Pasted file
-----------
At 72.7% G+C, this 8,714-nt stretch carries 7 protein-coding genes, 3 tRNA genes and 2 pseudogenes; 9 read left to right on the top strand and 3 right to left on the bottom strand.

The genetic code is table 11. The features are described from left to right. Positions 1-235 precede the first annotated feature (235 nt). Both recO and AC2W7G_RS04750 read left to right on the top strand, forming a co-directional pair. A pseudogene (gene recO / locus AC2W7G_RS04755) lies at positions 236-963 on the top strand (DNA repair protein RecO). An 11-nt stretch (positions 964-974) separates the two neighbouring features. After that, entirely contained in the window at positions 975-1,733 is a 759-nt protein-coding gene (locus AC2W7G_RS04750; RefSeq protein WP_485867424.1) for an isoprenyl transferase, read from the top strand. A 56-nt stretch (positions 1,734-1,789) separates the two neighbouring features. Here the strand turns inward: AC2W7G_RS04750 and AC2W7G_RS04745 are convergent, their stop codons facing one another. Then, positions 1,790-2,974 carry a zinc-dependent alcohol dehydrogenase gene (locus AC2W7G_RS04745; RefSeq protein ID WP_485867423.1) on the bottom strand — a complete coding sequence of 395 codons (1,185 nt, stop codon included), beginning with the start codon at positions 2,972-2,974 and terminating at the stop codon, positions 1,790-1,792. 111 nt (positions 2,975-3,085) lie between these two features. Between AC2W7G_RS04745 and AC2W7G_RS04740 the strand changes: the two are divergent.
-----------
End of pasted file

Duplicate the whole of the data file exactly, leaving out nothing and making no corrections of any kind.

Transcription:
At 72.7% G+C, this 8,714-nt stretch carries 7 protein-coding genes, 3 tRNA genes and 2 pseudogenes; 9 read left to right on the top strand and 3 right to left on the bottom strand.

The genetic code is table 11. The features are described from left to right. Positions 1-235 precede the first annotated feature (235 nt). Both recO and AC2W7G_RS04750 read left to right on the top strand, forming a co-directional pair. A pseudogene (gene recO / locus AC2W7G_RS04755) lies at positions 236-963 on the top strand (DNA repair protein RecO). An 11-nt stretch (positions 964-974) separates the two neighbouring features. After that, entirely contained in the window at positions 975-1,733 is a 759-nt protein-coding gene (locus AC2W7G_RS04750; RefSeq protein WP_485867424.1) for an isoprenyl transferase, read from the top strand. A 56-nt stretch (positions 1,734-1,789) separates the two neighbouring features. Here the strand turns inward: AC2W7G_RS04750 and AC2W7G_RS04745 are convergent, their stop codons facing one another. Then, positions 1,790-2,974 carry a zinc-dependent alcohol dehydrogenase gene (locus AC2W7G_RS04745; RefSeq protein ID WP_485867423.1) on the bottom strand — a complete coding sequence of 395 codons (1,185 nt, stop codon included), beginning with the start codon at positions 2,972-2,974 and terminating at the stop codon, positions 1,790-1,792. 111 nt (positions 2,975-3,085) lie between these two features. Between AC2W7G_RS04745 and AC2W7G_RS04740 the strand changes: the two are divergent.